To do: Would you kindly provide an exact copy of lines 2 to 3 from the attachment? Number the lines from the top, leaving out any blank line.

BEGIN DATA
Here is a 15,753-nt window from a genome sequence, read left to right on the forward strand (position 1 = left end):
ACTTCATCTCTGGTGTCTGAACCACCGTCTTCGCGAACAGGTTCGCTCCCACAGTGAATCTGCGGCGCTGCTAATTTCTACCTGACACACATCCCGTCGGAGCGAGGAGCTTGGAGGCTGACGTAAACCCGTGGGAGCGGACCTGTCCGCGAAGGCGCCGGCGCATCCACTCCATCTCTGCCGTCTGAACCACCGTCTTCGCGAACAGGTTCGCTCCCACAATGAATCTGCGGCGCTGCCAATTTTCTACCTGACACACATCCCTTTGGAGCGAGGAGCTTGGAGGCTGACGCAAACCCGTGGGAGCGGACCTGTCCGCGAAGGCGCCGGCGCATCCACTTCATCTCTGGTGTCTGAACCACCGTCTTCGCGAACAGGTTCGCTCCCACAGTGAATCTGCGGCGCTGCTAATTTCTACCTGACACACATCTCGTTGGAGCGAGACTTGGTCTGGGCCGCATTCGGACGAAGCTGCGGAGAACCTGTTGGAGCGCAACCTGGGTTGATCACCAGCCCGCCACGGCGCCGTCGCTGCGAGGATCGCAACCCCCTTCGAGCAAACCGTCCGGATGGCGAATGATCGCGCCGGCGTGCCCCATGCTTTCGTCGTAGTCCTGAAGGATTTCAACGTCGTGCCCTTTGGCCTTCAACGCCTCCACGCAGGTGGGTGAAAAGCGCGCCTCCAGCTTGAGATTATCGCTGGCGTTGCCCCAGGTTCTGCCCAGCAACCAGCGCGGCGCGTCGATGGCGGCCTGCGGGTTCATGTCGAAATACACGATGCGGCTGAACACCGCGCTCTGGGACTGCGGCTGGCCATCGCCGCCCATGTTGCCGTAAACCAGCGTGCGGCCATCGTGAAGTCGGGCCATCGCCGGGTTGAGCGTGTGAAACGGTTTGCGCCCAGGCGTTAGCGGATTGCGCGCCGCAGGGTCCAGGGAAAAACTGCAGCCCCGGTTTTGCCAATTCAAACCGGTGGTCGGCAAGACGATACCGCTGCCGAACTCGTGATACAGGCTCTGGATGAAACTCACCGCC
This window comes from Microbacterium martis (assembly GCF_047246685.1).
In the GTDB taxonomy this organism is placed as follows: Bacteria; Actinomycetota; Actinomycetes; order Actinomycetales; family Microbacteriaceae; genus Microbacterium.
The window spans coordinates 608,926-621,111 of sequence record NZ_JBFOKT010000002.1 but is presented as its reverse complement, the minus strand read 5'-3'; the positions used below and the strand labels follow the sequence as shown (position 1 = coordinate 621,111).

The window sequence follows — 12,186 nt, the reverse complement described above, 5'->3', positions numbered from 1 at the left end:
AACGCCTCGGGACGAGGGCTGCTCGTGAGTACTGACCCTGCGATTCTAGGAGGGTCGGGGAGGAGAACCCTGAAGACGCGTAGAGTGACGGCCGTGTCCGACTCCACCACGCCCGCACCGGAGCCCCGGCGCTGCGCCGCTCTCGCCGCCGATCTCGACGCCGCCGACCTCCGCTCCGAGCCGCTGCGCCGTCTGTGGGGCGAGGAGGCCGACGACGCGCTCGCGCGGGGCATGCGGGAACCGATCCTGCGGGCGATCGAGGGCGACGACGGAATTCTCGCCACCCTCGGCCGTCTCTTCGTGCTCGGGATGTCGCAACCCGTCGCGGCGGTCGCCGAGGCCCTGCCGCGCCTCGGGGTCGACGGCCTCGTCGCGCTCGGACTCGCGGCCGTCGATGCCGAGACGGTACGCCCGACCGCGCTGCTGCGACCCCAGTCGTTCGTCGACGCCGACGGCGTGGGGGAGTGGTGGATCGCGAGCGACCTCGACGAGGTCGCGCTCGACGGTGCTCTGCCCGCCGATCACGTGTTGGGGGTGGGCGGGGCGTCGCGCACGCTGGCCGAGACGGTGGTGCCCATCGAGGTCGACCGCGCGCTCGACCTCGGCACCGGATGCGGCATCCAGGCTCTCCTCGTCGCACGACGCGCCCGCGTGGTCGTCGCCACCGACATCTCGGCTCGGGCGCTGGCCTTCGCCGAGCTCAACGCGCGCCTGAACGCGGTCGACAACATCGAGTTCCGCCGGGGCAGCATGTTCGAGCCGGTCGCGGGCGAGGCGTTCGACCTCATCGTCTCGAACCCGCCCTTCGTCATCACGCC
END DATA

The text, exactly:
ACTTCATCTCTGGTGTCTGAACCACCGTCTTCGCGAACAGGTTCGCTCCCACAGTGAATCTGCGGCGCTGCTAATTTCTACCTGACACACATCCCGTCGGAGCGAGGAGCTTGGAGGCTGACGTAAACCCGTGGGAGCGGACCTGTCCGCGAAGGCGCCGGCGCATCCACTCCATCTCTGCCGTCTGAACCACCGTCTTCGCGAACAGGTTCGCTCCCACAATGAATCTGCGGCGCTGCCAATTTTCTACCTGACACACATCCCTTTGGAGCGAGGAGCTTGGAGGCTGACGCAAACCCGTGGGAGCGGACCTGTCCGCGAAGGCGCCGGCGCATCCACTTCATCTCTGGTGTCTGAACCACCGTCTTCGCGAACAGGTTCGCTCCCACAGTGAATCTGCGGCGCTGCTAATTTCTACCTGACACACATCTCGTTGGAGCGAGACTTGGTCTGGGCCGCATTCGGACGAAGCTGCGGAGAACCTGTTGGAGCGCAACCTGGGTTGATCACCAGCCCGCCACGGCGCCGTCGCTGCGAGGATCGCAACCCCCTTCGAGCAAACCGTCCGGATGGCGAATGATCGCGCCGGCGTGCCCCATGCTTTCGTCGTAGTCCTGAAGGATTTCAACGTCGTGCCCTTTGGCCTTCAACGCCTCCACGCAGGTGGGTGAAAAGCGCGCCTCCAGCTTGAGATTATCGCTGGCGTTGCCCCAGGTTCTGCCCAGCAACCAGCGCGGCGCGTCGATGGCGGCCTGCGGGTTCATGTCGAAATACACGATGCGGCTGAACACCGCGCTCTGGGACTGCGGCTGGCCATCGCCGCCCATGTTGCCGTAAACCAGCGTGCGGCCATCGTGAAGTCGGGCCATCGCCGGGTTGAGCGTGTGAAACGGTTTGCGCCCAGGCGTTAGCGGATTGCGCGCCGCAGGGTCCAGGGAAAAACTGCAGCCCCGGTTTTGCCAATTCAAACCGGTGGTCGGCAAGACGATACCGCTGCCGAACTCGTGATACAGGCTCTGGATGAAACTCACCGCC
This window comes from Microbacterium martis (assembly GCF_047246685.1).